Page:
Consider the well known multinomial setting: there are L balls, thrown at random at n bins so that the probability that a ball falls in bin i is $p_i$, independent of the other balls (the $p_i$’s are all positive and sum to 1).

Let $X_i$ be the number of balls in the ith bin. It is straightforward to show that for any k distinct indices $i_1, i_2,\ldots, i_k$, the events $\lbrace X_{i_1} > 0\rbrace, \lbrace X_{i_2} > 0\rbrace,\ldots, \lbrace X_{i_k} > 0\rbrace$ are negatively dependent in the sense that

$P(X_{i_1} > 0, X_{i_2} > 0,\ldots, X_{i_k} > 0) < P(X_{i_1} > 0)P(X_{i_2} > 0)\ldots P(X_{i_k} > 0)$

The proof is by induction over k: for k = 2, the probability on the LHS is $1 – [(1 - p_{i_1})^L + (1 - p_{i_2})^L - (1 - p_{i_1} - p_{i_2})^L]$, and on the RHS it’s $[1 - (1 – p_{i_1})^L] [1 - (1 – p_{i_2})^L]$. Elementary manipulations show that the inequality holds, and the induction step is easily proven using the multiplication rule $P(A \cap B) = P(A)P(B | A)$.

This negative dependence is also intuitively clear: if we know that there is at least one ball in bin i, there is at least one ball that will surely not fall into bin j, so the probability of bin j being non-empty decreases.

So that was easy. However, for proving a certain bound in my research, I need to do something similar, but for random k indices: suppose that after the balls were thrown into the bins, somebody comes and chooses randomly k distinct bins (so that each set of k bins has the same probability to be chosen, namely, 1/(n choose k)). Let $i_1, i_2, \ldots, i_k$ be the chosen indices, and again, I need to show that the inequality (below the second paragraph above) holds.

I thought to repeat the outline of the previous proof, but had a problem with proving the k = 2 case (the induction step is no problem). To compute each of the sides of the inequality I conditioned on the choice of the two indices (law of total probability), but even though many terms got cancelled, I couldn’t prove the inequality.

I am quite confident that the inequality holds, both by intuition (basically the same argument as in the non-random indices case) and because of numerical calculations.

Any ideas what to do here? I’d be grateful for any help.


I'm a little confused - could you clarify why the inequality holding for any k distinct indices doesn't imply that it holds for k randomly chosen distinct indices?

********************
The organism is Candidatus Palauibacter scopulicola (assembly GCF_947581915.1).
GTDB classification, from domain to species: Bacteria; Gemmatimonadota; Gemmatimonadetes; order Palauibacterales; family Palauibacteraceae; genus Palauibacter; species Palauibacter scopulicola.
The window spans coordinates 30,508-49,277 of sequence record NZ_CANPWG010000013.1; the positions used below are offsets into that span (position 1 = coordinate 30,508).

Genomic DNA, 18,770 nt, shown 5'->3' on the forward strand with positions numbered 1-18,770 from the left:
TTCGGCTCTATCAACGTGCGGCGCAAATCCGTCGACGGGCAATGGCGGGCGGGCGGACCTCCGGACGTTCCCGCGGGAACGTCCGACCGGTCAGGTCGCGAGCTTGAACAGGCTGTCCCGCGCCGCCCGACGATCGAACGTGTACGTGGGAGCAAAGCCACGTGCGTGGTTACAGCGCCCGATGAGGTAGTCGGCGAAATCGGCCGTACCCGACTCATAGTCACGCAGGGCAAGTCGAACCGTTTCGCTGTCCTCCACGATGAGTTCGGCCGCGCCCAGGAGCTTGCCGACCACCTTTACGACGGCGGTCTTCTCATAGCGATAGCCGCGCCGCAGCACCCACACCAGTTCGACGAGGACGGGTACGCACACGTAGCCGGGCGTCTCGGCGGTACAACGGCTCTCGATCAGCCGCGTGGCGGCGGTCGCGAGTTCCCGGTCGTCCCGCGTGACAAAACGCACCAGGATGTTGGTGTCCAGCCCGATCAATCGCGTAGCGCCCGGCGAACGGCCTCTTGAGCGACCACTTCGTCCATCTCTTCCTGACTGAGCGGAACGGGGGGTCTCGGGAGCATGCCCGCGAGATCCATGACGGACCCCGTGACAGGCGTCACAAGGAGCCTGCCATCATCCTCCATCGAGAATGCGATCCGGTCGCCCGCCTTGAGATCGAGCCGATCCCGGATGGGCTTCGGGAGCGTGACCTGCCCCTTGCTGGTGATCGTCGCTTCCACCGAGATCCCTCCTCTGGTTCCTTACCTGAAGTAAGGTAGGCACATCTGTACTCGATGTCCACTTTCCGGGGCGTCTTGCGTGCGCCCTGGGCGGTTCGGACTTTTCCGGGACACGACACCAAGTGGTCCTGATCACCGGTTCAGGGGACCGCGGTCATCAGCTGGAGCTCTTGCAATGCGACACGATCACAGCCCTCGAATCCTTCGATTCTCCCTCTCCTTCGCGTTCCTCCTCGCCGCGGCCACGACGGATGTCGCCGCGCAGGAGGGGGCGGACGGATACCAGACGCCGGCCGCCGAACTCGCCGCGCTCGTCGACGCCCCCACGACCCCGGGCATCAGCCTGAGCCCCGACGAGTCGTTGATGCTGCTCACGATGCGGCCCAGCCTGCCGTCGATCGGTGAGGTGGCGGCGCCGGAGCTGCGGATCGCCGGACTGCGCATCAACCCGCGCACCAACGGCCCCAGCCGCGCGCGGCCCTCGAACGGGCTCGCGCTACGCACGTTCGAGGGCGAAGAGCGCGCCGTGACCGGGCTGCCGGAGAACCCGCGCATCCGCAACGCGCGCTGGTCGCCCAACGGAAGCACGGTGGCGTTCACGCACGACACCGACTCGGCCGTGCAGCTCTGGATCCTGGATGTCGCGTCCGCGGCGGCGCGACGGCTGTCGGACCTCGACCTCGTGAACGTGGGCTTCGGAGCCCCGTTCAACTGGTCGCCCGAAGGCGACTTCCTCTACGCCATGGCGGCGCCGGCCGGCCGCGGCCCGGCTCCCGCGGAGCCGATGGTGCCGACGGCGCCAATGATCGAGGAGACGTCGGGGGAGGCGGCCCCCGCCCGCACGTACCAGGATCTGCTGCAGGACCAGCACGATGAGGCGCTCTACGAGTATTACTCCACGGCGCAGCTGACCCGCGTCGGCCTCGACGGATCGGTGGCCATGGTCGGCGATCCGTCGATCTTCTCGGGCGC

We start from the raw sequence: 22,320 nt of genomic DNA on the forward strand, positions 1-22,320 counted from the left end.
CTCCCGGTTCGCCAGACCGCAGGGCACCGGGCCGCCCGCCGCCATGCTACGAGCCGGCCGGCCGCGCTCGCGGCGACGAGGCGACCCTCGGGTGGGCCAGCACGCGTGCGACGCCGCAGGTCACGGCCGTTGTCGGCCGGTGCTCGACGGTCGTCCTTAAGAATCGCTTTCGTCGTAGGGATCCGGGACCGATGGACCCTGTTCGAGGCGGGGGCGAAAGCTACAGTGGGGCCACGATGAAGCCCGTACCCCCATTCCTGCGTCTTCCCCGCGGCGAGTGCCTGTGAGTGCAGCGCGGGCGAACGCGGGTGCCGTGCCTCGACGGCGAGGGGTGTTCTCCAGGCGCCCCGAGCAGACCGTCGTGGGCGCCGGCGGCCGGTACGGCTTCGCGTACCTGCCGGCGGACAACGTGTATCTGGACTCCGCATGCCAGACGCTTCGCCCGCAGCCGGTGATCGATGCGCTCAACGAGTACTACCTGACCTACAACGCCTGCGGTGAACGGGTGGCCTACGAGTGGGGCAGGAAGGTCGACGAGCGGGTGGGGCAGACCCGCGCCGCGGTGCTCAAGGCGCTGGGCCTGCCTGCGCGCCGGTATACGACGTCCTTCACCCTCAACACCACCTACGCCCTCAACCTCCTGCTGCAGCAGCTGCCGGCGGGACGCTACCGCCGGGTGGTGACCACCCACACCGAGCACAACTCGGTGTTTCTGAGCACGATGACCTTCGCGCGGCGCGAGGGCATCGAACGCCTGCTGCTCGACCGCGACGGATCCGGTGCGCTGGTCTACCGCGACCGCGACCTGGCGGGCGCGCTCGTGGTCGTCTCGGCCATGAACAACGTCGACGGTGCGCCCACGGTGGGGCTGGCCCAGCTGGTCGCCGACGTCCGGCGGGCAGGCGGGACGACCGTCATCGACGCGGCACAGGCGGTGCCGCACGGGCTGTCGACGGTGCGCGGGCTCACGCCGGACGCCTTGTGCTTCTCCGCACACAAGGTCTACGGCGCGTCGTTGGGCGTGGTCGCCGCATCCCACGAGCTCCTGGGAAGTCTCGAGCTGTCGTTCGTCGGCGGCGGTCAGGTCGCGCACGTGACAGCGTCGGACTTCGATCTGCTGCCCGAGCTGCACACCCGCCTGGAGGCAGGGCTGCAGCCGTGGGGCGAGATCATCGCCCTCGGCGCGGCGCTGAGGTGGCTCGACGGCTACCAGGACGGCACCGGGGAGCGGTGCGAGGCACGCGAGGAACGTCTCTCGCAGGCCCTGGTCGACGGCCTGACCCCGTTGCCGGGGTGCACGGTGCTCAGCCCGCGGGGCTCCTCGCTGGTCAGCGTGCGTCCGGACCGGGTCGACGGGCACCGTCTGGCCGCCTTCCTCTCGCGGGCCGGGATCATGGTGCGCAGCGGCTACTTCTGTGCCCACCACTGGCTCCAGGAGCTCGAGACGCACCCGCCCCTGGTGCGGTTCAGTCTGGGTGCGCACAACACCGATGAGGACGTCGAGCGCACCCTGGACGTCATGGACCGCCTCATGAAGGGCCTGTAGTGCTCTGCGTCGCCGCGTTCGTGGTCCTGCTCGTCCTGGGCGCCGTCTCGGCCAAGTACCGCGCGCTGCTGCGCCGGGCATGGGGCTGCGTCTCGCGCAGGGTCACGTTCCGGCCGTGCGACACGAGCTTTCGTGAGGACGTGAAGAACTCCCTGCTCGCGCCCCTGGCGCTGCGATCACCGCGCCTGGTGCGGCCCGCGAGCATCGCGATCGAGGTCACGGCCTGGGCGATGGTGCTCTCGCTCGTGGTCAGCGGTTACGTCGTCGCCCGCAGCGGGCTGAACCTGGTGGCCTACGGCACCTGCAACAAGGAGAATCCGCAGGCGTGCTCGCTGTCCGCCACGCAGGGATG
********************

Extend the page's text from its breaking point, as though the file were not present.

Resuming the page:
• $\begingroup$ Well, maybe it does imply, but I don't know how to prove it. In general, one needs to be careful with statements of this type - see Simpson's paradox, for example. $\endgroup$ – Buchuck Sep 19 '11 at 17:31
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    $\begingroup$ The probability of choosing a given index set is independent of the values of the $X_i$s, so for example you have $Pr(X_1>0 | index\ set I\ is\ chosen)=Pr(X_1>0)$. So your inequality is unchanged when conditioned over choice of an index set. This is not just for uniform distribution of bin choices, but any distribution. The only important thing is that the person choosing the bins has not peeked into them. $\endgroup$ – Brendan McKay Sep 20 '11 at 3:41
  • $\begingroup$ Brendan McKay: The choice of the index set is indeed independent of the $X_i$'s, i.e., no peeking (I should have stated that in my original post). Thus, the equality you wrote indeed holds, but I cannot see how that proves the inequality. Could you please elaborate? Thanks in advance. $\endgroup$ – Buchuck Sep 20 '11 at 12:35

Apologies if this is too silly. As Brendan McKay pointed out, the important thing is that the bins are chosen without peeking into them. Here's an example showing that this condition is actually necessary: Suppose there are three bins and two balls, and $k=2$. After throwing the balls, let the two chosen bins be the two that have the same number of balls. Then one is empty precisely when the other one is.


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